Saturday, February 28, 2009

Shakespeare in Jazz

“Shakespeare: Drama’s DNA.” Perf. Richard Eyre, Peter Brook, and Judy Dench. Dir. Roger Parsons. Changing Stages. Episode 1. BBC. 5 November 2000. Videocassette. Films for the Humanities, 2001.

As readers of Bardfilm know, we at Bardfilm try to document all the materials we use. Only occasionally do we find ourselves unable to provide full bibliographic information about the films and books we mention here.

However, we sometimes have to throw up our collective arms (that's an image for you) and acknowledge that we do not know the source and cannot track it down.

This is the case for a brief musical interlude that is at the end of the documentary mentioned above. As that volume ends, a delightful jazz number swells over the credits—credits that do not credit the author or performer of the song. Googling the lyrics, often a productive way of finding what others have said about them, produced nothing. To the best of my knowledge and belief, this is the only site that contains the lyrics to the song (which must, for the time being, rest both anonymous and untitled).

First, here's the song (with a slideshow of Shakespeare images provided by Bardfilm); the lyrics follow.

And here are the lyrics:
To be or not to be: That's the point, of course.
Lead on, Macduff. The Game's afoot. My Kingdom for a horse.
Once more into the breach, my friends—into the breach once more!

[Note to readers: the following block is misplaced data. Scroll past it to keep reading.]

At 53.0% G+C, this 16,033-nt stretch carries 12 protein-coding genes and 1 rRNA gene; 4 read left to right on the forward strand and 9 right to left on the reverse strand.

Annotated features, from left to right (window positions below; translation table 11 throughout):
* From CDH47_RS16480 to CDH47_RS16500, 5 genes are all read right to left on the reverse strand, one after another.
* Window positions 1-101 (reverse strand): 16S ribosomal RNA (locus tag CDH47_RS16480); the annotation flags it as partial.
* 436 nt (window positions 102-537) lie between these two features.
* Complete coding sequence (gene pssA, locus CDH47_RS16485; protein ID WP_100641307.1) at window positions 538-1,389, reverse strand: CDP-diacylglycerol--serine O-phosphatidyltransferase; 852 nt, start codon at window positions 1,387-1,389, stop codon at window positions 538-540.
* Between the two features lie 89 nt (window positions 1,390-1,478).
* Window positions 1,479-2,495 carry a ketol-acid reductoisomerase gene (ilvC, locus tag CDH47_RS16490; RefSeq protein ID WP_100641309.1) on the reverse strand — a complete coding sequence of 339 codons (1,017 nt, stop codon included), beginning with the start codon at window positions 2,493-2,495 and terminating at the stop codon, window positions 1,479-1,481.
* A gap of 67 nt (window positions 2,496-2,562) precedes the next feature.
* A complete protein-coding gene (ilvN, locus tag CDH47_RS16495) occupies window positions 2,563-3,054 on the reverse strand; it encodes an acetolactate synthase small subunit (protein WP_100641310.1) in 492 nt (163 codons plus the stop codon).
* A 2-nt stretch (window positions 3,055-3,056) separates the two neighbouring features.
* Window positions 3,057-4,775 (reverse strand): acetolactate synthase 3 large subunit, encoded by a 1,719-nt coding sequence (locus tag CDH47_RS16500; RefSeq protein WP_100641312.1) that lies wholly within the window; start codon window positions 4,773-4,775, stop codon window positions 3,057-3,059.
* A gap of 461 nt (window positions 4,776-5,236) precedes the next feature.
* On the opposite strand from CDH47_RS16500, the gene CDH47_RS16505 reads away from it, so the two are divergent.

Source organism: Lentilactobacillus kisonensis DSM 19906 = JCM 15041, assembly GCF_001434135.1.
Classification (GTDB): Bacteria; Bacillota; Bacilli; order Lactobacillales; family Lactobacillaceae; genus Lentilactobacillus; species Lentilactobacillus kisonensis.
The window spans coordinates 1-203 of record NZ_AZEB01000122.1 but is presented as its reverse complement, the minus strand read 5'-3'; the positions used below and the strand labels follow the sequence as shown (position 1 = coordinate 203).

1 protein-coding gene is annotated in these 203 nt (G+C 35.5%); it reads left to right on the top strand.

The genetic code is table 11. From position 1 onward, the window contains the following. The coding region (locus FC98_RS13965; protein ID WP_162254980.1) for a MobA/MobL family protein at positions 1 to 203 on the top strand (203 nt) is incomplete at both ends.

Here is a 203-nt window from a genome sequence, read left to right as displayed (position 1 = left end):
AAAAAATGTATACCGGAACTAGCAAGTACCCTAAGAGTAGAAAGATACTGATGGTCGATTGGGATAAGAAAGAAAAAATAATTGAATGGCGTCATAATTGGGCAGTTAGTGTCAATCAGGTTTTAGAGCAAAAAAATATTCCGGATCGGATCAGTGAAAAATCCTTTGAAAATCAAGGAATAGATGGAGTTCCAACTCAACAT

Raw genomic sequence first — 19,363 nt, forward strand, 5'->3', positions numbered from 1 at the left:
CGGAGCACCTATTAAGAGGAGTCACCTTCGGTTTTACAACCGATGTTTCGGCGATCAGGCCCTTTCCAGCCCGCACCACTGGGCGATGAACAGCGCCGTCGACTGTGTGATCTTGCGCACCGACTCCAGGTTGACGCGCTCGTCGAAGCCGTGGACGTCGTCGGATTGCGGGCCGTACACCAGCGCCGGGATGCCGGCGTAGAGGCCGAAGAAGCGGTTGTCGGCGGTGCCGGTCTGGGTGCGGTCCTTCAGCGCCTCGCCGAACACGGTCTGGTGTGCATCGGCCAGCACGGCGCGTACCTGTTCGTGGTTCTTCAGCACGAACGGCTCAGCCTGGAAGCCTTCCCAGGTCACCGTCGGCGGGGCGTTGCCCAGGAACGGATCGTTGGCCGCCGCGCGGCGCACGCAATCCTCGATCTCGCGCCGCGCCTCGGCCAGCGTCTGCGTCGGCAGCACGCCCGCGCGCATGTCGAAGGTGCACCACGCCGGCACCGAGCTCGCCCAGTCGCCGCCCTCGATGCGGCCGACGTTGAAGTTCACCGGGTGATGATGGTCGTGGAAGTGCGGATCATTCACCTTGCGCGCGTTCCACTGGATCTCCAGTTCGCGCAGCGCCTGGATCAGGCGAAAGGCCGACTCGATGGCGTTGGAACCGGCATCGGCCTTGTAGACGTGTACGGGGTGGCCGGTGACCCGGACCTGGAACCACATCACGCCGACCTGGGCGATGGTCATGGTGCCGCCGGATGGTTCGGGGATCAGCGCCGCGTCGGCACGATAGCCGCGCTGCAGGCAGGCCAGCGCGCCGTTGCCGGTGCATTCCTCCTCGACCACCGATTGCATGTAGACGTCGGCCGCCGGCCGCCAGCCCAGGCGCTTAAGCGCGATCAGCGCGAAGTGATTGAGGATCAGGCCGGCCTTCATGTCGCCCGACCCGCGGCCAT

All the world's a stage, my friend: let slip the dogs of war.
If music be the food of love . . .
And here's an appeal: If any of you can provide information about this song, please do so in the comments below! Thank you very much!

Oh—the image above ought to have its own bibliographic entry! It's from I'm Not There, a film about Bob Dylan—one which has a very brief Shakespeare-related exchange (which is almost entirely encapsulated in the image above). Here's the bibliographic reference:

I'm Not There. Dir. Todd Haynes. Perf. Cate Blanchett, Ben Whishaw, Christian Bale, Richard Gere, Marcus Carl Franklin, Heath Ledger, Kris Kristofferson, and Richie Havens. 2007. DVD. Ufa / DVD, 2008.

Links: I'm Not There at IMDB.

Click below to purchase I'm Not There from
(and to support Bardfilm as you do so).



Anonymous said...

Sir Richard Eyre, producer of Changing Scenes, is no longer with the BBC, so I left at query for him at the Globe and Mail, for which he occasionally writes, seeking his help in tracking down the arranger and singer of that marvelous jazz voiceover. Nothing like going to the top. But there was an interesting side question: How do you address a knight? "Dear Sir"? Too common. "Dear Sir Richard"? Too informal. "Good Knight'? Too flippant. I ended up putting "Query for Sir Richard Eyre" in the subject line and skipping the salutation. But I signed it "Sincerely" and left my full name and title.

kj said...

My goodness! Thank you very much! It's like Bardfilm has suddenly acquired a TA!


Bardfilm is normally written as one word, though it can also be found under a search for "Bard Film Blog." Bardfilm is a Shakespeare blog (admittedly, one of many Shakespeare blogs), and it is dedicated to commentary on films (Shakespeare movies, The Shakespeare Movie, Shakespeare on television, Shakespeare at the cinema), plays, and other matter related to Shakespeare (allusions to Shakespeare in pop culture, quotes from Shakespeare in popular culture, quotations that come from Shakespeare, et cetera).

Unless otherwise indicated, quotations from Shakespeare's works are from the following edition:
Shakespeare, William. The Riverside Shakespeare. 2nd ed. Gen. ed. G. Blakemore Evans. Boston: Houghton Mifflin, 1997.
All material original to this blog is copyrighted: Copyright 2008-2039 (and into perpetuity thereafter) by Keith Jones.

The very instant that I saw you did / My heart fly to your service; there resides, / To make me slave to it; and, for your sake, / Am I this patient [b]log-man.

—The Tempest